Health symbolizes everything that’s right about international education on the
UW-Madison campus. It marries the health sciences, social sciences and humanities
to insure that our students, whatever their area of specialization, will benefit
from a broad understanding and experience of the world around them and be able
to respond to global health challenges at home and abroad.”

Other UW-Madison deans offer unqualified support of the center.

“This initiative will enhance opportunities for students to gain expertise in global health,” says Katharyn A. May, dean of the School of Nursing. “Nurses
have always practiced on the international stage, starting with Florence Nightingale,
but the new center enhances an already world-class environment for our students.
I’m really pleased that the School of Nursing was in a position to contribute
some campus leadership.”

Daryl D. Buss, dean of the UW-Madison School of Veterinary Medicine, elaborates: “Veterinarians
play a critical role in animal and human health and well-being around the world.
The heightened risk for inadvertent or deliberate introduction of devastating
diseases affecting animals and humans emphasizes the need for a global perspective
for veterinary medicine as part of the healthcare team.”

Adds Jeanette C. Roberts, dean of the School of Pharmacy: “All the global health
activities are being designed as inter-professional, collaborative research and
learning experiences, with additional benefit for all involved. We are pleased
to provide expertise in the basic, social and clinical sciences of pharmacy and
to learn from our disciplinary partners within the goal of improving the health
of the global community.”

The Center for Global Health will be inaugurated on Dec. 7, 2005, at the Second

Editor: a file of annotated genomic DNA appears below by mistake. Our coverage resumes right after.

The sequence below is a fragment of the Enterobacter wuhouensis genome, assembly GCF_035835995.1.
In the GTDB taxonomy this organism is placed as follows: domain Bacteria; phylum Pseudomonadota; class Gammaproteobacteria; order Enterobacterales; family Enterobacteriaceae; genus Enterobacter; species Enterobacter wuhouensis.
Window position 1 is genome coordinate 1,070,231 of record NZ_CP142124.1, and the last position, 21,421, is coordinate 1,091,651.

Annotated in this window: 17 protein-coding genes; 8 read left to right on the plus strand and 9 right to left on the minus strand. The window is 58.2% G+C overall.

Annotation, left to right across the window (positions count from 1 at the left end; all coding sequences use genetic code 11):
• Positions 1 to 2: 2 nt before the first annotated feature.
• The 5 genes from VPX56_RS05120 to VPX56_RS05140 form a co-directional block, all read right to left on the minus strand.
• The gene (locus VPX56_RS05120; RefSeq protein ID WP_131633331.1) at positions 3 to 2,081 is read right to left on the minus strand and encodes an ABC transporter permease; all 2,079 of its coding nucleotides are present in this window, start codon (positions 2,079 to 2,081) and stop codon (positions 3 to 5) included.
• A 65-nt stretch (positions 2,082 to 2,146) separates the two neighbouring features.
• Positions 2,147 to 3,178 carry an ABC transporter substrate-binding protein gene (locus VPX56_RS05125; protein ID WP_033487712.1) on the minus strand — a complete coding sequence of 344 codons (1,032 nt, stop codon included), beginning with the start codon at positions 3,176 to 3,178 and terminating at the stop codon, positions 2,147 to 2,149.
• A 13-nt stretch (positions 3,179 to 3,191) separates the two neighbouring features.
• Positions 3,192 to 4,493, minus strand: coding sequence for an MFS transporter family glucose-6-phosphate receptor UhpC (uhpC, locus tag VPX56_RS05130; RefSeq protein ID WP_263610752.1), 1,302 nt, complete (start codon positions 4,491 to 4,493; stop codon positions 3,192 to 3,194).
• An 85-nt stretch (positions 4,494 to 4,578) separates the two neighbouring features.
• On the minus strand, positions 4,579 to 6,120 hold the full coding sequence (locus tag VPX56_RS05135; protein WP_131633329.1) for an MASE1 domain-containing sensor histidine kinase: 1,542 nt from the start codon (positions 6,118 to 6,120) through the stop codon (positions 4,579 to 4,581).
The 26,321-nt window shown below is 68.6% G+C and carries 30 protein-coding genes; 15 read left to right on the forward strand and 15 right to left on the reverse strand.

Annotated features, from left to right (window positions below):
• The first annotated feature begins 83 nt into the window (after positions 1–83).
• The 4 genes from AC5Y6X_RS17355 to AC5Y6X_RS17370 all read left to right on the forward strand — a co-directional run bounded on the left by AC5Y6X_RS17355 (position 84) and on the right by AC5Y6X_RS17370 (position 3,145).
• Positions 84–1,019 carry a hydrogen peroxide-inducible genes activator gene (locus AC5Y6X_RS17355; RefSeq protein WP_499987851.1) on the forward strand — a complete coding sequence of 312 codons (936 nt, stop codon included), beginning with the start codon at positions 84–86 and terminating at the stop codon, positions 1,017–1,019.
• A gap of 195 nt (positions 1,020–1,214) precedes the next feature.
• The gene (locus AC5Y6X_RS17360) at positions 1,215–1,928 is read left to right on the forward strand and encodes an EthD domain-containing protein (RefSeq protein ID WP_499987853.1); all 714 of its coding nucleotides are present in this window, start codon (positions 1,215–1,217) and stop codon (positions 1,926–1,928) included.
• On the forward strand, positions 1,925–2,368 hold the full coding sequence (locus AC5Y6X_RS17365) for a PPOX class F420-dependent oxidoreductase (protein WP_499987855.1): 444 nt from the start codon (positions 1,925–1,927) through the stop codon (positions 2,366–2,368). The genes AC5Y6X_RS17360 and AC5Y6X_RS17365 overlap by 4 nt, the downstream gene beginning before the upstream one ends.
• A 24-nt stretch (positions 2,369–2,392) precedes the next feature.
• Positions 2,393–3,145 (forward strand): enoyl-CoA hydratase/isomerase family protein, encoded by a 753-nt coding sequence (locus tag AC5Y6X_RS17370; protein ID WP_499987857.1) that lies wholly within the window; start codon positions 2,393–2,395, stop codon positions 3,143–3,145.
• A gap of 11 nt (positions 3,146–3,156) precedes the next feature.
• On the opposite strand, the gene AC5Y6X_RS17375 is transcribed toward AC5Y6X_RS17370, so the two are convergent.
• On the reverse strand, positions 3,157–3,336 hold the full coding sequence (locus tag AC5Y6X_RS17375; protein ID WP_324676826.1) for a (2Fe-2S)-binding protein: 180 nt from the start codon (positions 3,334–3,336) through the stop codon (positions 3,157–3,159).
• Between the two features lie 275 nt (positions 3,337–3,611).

Annual Global Health Symposium from 5-8 p.m. in the Health Sciences Learning
Center, 750 Highland Ave.

Following the inauguration, the symposium-with a theme of “Global Health and the Millennium Development Goals (MDGs)”-will
focus on the global health efforts of UW-Madison faculty, students and health
professionals from the greater Madison area. It also will raise awareness about
the MDGs for human development as proposed by the United Nations and other international
organizations. The keynote speaker will be Frances R. Westley, director of UW-Madison’s
Gaylord Nelson Institute for Environmental Studies. Attendance is free and no
registration is required.

The center also sponsors a monthly global health seminar
featuring national health sciences experts, as well as Madison-area health sciences
professionals. The talks are free and open to the public.

Interested faculty,
staff and community health professionals are encouraged to join the efforts as
global health affiliates. For more information, contact Melissa Coons, mcoons@wisc.edu
or visit the center Web site at www.pophealth.wisc.edu